Still, this match will mostly be remembered for one of the highest-profile mistakes in OWL history. As they approached their final fight on Rialto, NYXL rookie Yeon-Gwan “Nenne” Jeong launched an early Graviton Surge that came up empty. No enemies caught, ult wasted, fight lost, series over. In hindsight, the idea – to catch Seoul’s Min Hyuk “Michelle” Choi before he could use his EMP – was solid. Unfortunately, he whiffed and added the Nenne Grav to the infamous list of Overwatch blunders such as the c9 or the aKm Blade. It didn’t help that it was another failure under pressure for NYXL. The squad already carried the reputation as chokers, but this match took it to another level.
6. Vancouver Titans vs NYXL (Season Playoffs, Upper Bracket Final)
Iconic Moments: 8
Entertainment Value: 9
Quality of Play: 8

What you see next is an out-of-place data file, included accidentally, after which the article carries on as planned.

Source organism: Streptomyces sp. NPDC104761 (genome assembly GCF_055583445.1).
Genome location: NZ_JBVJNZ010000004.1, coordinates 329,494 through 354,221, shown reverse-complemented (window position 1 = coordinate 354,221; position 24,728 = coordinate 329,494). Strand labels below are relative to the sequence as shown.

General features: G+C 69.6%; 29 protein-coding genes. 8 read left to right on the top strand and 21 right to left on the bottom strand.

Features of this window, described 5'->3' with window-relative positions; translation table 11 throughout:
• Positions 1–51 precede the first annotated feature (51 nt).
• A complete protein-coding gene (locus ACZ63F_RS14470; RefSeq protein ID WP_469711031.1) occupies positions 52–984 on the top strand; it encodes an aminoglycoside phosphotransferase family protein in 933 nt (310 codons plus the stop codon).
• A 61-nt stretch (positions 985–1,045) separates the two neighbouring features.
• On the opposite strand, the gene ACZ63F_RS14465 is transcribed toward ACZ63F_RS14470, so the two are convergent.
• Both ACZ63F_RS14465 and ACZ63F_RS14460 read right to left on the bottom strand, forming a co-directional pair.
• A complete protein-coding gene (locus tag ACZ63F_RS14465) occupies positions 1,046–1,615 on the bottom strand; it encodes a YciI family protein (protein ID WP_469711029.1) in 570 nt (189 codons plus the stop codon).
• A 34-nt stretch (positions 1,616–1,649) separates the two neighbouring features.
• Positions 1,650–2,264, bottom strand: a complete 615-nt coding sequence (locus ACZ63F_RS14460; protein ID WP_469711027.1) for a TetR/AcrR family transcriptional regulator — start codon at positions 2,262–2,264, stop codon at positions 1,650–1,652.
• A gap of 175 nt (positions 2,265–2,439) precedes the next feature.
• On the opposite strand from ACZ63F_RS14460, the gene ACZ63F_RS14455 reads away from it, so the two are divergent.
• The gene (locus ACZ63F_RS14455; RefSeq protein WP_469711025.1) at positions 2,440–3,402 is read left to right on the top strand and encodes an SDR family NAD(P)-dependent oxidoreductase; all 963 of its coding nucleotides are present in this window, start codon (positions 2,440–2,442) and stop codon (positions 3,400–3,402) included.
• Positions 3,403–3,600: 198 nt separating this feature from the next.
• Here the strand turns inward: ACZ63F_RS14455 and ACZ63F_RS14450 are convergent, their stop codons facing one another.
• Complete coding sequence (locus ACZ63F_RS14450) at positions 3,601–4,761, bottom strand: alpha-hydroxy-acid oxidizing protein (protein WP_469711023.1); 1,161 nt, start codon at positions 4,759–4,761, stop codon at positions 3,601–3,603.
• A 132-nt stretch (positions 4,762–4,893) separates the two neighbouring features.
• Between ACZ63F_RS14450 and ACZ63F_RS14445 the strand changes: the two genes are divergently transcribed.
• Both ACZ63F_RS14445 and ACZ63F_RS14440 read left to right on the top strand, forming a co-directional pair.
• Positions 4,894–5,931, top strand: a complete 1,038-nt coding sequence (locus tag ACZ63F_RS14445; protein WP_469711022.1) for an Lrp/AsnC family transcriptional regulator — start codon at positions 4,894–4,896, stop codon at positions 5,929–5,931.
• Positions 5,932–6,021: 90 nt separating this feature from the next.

Overall Game Rating: 41
If any evidence is needed to dismiss the NYXL choking argument, let it be their performance against the Vancouver Titans. In the biggest game of their career, the Excelsior showed up ready to battle. They pushed Vancouver right to the brink, and just barely came up short.
The match itself was spectacular, a breathtaking clash that lived up to and exceeded expectations, unlike the previous two NYXL vs Titans meetings. The marquee matchup in this series was definitely the Doomfists, Hyojong “Haksal” Kim and Haeseong “Libero” Kim. They both excelled for their teams on Doomfist, but in vastly different ways. As per usual, Libero played more around his team, waiting for opportunities to counterstrike and punish mistakes from the Titans. For his part, Haksal was the playmaker in many cases. The Titans relied on him to find openings and manipulate opponents.
Ultimately, Haksal got the better of Libero, if only barely. His Titans moved on to the Grand Finals, and New York was eliminated within two days. Neither team finished how they wanted in 2019, but they teamed up to give us one of the best matches of Overwatch ever.
Part 2 Can Be Found HERE.
Featured image courtesy of Robert Paul for Blizzard Entertainment.